It is probably premature to come to any definitive conclusions about the melding of digital online learning and face-to-face tutorial support, as we are literally at the first testing phase. However, there are several risks which need to be regularly addressed:
- Because something appears on a website does not mean that it is an inviolable truth. Some authors claim knowledge which, under closer scrutiny, is actually nonsense or based on delusional prejudices or fears. So thought has to be given to any link on our educational online platform. Have we “triangulated”? Cross-checking with at least three recognised authorities on any subject is crucial.
- If we choose to quote from such an authoritative source, it is vitally important to ensure that copyright laws are carefully followed. The conditions for using material can vary greatly and the specific requirements of each published work need to be researched closely.
- With regard to the learner, it is important to distinguish between two key facts. Reading a text online or even storing it as a print-out is not learning if there is no demonstrable effect on the understanding and development of the learner. So interaction between the mind of the learner and the material, and testing out of that understanding in discussion with the tutor or group is vital to the true development of that person. Of course, group interaction can be achieved virtually online, and the resultant coursework can be presented in person or online by the learner and open to questioning by the tutor. However, passive absorption of text or diagrammatic models on a screen is not in itself learning. To achieve a true blended learning course, accessible and with clear measurable learning outcomes is thus the ultimate challenge for our project.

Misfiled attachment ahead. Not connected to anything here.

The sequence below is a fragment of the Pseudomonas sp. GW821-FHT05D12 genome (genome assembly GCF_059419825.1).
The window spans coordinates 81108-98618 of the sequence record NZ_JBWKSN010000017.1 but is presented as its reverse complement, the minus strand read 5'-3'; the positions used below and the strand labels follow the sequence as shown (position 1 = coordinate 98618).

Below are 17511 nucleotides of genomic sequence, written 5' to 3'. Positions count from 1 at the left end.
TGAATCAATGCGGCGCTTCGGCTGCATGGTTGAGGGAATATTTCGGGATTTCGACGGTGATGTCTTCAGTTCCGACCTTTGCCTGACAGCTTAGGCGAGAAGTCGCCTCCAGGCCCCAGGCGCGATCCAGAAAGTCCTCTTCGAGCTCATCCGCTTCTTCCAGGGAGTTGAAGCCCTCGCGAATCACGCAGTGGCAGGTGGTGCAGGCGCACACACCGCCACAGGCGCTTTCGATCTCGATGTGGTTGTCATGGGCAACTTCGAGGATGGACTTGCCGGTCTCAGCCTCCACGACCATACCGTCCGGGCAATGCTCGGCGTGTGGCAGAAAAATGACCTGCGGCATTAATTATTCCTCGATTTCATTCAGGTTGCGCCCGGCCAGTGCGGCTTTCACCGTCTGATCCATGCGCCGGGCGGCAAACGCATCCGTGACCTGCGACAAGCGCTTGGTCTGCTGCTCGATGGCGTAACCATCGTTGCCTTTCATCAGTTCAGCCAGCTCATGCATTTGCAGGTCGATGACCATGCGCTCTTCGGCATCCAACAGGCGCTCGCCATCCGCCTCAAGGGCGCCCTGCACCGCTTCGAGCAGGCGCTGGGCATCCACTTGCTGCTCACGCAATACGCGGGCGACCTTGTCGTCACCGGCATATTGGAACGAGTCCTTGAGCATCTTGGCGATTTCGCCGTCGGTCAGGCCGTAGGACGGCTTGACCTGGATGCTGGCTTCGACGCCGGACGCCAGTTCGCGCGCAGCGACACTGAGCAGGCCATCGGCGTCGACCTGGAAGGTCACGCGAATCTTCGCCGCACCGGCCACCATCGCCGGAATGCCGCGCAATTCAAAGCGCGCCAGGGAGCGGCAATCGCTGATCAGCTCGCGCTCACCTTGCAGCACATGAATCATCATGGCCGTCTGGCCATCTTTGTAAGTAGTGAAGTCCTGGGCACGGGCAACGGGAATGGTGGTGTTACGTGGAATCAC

Despite these strange and troubling times, we remain undaunted that we shall eventually bring an innovative training course in cultural awareness for trainers into the public domain, with all materials free to everyone at the initial point of access. Eventually, our qualified trainers will make available workshops throughout Europe and beyond, which, in turn, will enable new participants to achieve a qualification and purposeful employment. A key principle underlying all of these activities is that we should challenge stereotypes, and embrace and be enriched by diversity. Mutual trust and respect and a willingness to learn from each other is surely a message ringing loud and clear in the midst of the present fearful crisis throughout the world.
We shall all live in better times.
We are deeply grateful to the European Commission, Erasmus+ UK and EPALE for their unstinting support in undertaking this project.
Brian Caul, EPALE UK Ambassador
Twenty-seven years of Brian's career were spent in higher education as an academic and then Director of Student Services. He has been a Board Chair of F&HE Colleges and the RNID (now Action on Hearing Loss), for whom he still acts as a volunteer and Trustee. Since November 2015, he has been Chair of the Board of Directors of CRAICNI, a vibrant training organisation, the aims of which are summed up in its acronym - cultivate respect, appreciate inclusion on communities in Northern Ireland. Its unique feature is that the trainers and facilitators are all from minority ethnic backgrounds.
His main personal interest is music. Recently he completed a music degree, is editor of a classical music magazine, and presents a programme on Causeway Hospital Radio. He is married with two daughters and three granddaughters and lives near the beautiful north coast of Northern Ireland.